Mr. Raymond Kelly
On behalf of the more than 2 million men and women of the Veterans of Foreign Wars of the United States (VFW) and our Auxiliaries, I would like to thank you for the opportunity to testify on today’s pending legislation.
H.R. 2355, Hallowed Grounds Act:
In 1997, Congress recognized that veterans convicted of the most violent of crimes should lose their right to interment in national cemeteries. The logic was capital crime cases should trump veterans’ burial benefits that were granted to them for their service to our nation. Burial in a national cemetery is a privilege - a place where service and sacrifice can be honored by the American public on scared ground. The most violent and reprehensible crimes break faith with society and our service members and veterans who have been laid to rest in our national cemeteries. That is why the VFW agrees with denying burial to veterans convicted of capital crimes. It is also our belief that the most predatory and violent sex offenses should be added to the list of crimes that preclude veterans from interment. The VFW fully supports H.R. 2355, which will exclude tier III sex offenders from burial in our veterans’ cemeteries.
H.R. 2996, Gulf War Syndrome “Presumptive Illness” Extension Act of 2011:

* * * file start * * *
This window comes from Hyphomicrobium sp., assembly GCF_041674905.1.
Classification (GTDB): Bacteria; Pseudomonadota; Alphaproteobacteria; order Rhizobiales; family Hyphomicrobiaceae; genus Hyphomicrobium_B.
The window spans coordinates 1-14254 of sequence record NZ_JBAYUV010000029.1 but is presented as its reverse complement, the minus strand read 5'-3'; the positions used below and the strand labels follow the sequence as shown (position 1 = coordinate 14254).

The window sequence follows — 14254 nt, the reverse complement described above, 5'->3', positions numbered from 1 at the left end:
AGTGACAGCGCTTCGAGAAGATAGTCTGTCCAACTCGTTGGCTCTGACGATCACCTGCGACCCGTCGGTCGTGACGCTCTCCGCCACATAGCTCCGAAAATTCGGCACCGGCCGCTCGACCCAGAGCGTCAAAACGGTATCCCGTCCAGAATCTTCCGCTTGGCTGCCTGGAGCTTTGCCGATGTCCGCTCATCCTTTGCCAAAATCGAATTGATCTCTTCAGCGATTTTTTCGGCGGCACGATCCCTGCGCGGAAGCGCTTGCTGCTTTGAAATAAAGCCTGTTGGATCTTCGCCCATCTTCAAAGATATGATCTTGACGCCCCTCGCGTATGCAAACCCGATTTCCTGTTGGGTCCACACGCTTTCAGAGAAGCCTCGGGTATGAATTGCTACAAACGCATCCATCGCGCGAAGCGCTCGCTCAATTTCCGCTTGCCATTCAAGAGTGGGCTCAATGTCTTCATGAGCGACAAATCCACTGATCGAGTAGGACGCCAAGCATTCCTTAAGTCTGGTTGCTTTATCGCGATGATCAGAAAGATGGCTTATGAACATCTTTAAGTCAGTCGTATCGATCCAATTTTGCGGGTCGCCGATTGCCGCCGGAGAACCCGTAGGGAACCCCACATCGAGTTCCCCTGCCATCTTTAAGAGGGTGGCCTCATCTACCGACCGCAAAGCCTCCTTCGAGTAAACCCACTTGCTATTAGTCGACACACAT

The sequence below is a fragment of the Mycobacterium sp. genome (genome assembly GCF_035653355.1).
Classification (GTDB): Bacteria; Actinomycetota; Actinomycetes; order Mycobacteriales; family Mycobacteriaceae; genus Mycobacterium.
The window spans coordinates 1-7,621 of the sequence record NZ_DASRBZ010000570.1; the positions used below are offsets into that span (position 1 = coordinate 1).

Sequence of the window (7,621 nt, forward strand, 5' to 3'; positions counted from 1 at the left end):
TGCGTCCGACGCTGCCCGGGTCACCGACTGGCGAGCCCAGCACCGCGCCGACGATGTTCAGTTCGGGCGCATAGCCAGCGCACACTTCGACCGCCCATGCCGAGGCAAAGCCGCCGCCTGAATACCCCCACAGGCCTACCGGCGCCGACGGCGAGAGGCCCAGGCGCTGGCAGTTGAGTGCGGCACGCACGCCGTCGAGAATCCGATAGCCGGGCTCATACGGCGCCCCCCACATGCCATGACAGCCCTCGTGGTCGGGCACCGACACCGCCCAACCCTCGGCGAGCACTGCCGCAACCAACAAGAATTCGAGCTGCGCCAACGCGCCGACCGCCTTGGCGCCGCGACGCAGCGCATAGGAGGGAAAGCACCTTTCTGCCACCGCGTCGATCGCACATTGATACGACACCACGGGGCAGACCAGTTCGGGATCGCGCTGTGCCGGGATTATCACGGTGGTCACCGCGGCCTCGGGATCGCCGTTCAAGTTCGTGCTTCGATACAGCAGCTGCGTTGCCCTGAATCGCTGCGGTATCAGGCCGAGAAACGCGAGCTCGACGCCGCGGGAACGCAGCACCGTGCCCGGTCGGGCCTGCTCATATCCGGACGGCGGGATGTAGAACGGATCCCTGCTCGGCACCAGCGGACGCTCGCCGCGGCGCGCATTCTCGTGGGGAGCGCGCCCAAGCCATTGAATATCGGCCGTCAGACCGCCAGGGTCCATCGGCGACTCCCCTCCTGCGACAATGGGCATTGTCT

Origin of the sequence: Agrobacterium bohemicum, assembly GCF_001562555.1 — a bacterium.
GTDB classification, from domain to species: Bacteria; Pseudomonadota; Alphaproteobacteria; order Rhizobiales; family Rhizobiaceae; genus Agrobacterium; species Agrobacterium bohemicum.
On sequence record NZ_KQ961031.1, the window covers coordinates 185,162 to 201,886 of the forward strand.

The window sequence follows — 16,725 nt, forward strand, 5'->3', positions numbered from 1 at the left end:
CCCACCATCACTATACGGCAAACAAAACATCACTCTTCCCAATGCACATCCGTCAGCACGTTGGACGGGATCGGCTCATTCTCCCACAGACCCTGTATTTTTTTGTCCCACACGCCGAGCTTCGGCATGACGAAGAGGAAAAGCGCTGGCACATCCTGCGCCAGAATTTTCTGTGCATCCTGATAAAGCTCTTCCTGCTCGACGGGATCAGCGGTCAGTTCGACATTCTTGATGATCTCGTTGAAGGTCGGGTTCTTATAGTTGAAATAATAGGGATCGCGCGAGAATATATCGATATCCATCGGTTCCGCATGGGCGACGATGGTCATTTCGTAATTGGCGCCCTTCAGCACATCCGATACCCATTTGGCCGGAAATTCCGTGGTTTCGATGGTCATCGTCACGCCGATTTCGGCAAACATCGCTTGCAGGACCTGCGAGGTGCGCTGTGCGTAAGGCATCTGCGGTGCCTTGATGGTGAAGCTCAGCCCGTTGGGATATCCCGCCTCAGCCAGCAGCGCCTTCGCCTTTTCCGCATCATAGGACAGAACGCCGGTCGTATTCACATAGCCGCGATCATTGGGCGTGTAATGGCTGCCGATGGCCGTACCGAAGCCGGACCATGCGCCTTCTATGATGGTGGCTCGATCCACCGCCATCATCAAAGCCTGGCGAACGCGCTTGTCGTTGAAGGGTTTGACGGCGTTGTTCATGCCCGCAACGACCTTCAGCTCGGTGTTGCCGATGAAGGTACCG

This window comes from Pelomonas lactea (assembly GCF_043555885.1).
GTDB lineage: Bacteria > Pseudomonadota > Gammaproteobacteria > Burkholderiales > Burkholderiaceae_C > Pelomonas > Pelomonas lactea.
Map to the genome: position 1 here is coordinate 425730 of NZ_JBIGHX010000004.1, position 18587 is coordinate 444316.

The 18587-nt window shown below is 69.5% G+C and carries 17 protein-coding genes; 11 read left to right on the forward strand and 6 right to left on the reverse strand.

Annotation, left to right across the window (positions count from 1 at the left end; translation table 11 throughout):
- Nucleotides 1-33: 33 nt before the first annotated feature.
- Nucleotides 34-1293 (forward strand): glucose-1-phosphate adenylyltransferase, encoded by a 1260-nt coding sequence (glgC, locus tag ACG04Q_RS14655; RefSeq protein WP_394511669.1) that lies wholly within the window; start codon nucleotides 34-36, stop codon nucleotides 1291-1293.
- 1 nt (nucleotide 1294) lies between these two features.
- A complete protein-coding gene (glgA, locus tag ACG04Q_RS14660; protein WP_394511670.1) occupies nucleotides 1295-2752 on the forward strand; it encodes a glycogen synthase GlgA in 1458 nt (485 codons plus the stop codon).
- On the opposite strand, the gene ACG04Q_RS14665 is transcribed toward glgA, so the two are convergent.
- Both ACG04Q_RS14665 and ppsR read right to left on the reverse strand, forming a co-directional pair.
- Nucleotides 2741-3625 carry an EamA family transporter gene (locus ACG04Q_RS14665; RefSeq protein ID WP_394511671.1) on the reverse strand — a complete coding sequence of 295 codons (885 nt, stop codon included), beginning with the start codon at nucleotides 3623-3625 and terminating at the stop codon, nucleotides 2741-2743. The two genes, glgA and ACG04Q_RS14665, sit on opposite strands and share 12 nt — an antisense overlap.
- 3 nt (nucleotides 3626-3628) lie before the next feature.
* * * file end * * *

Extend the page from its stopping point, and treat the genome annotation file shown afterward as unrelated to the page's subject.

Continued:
Despite decades of research into the causes of Gulf War Illness, we do not yet have definitive answers on the cause or causes of these conditions. Though some encouraging research is showing signs of hope, it is imperative that treatment for the men and women with illnesses related to their Gulf War service continue without interruption. Even as we make investments in medical research to improve our diagnoses and treatment options as we move forward, we have to do all we can to care for these men and women using the best options currently available.
This legislation also provides presumption for veterans of Operation Iraqi Freedom, Operation Enduring Freedom, and Operation New Dawn who may be struggling with conditions that VA cannot diagnose – a provision that VFW strongly supports. Granting presumption for undiagnosed illnesses is critically important to ensuring that these veterans receive the care they have earned, while science catches up with these illnesses. We hope the committee will pass this bill without delay.
H.R. 4299, Quality Housing for Veterans Act:
The VFW supports the reauthorization of this critical benefit. Through VA’s adaptive housing grant program, hundreds of our most severely injured veterans have been given an opportunity to ease back into civilian life, while gaining some sense of independence as they recuperate under the care of a family member without making them choose between current and future needs. With the ongoing war, it is important to continue providing a benefit that significantly improves the lives of our severely injured veterans. By extending the grant program through December 31, 2014, you will increase the flexibility of the benefit while making a difference in the quality of life for many disabled veterans and their families.
H.R. 5735, providing for the establishment of a Tomb of Remembrance at Arlington National Cemetery: